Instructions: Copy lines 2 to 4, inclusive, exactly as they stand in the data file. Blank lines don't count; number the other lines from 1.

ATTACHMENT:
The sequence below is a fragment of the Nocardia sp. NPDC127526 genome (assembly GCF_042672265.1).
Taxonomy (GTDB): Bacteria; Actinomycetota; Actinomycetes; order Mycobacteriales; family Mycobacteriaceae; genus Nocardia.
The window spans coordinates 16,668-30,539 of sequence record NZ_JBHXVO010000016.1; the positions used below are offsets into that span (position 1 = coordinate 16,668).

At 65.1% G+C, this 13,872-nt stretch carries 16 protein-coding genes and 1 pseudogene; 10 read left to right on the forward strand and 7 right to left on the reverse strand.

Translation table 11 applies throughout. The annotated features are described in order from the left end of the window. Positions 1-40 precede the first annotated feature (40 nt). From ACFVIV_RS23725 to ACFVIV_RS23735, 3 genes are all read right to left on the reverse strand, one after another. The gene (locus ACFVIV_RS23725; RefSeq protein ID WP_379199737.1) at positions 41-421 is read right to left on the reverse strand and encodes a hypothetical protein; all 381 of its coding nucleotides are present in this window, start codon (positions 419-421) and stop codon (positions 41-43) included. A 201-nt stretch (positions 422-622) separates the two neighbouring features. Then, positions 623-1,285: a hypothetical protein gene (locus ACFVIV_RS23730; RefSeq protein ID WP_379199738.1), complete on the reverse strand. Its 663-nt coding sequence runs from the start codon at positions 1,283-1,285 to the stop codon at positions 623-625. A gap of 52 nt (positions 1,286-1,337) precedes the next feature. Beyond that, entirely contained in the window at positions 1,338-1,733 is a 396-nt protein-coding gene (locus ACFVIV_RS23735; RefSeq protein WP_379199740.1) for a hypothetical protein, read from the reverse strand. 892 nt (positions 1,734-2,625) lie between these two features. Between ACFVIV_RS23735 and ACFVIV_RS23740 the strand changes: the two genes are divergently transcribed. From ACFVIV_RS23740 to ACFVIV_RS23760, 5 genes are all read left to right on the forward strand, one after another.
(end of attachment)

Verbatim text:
Taxonomy (GTDB): Bacteria; Actinomycetota; Actinomycetes; order Mycobacteriales; family Mycobacteriaceae; genus Nocardia.
The window spans coordinates 16,668-30,539 of sequence record NZ_JBHXVO010000016.1; the positions used below are offsets into that span (position 1 = coordinate 16,668).

At 65.1% G+C, this 13,872-nt stretch carries 16 protein-coding genes and 1 pseudogene; 10 read left to right on the forward strand and 7 right to left on the reverse strand.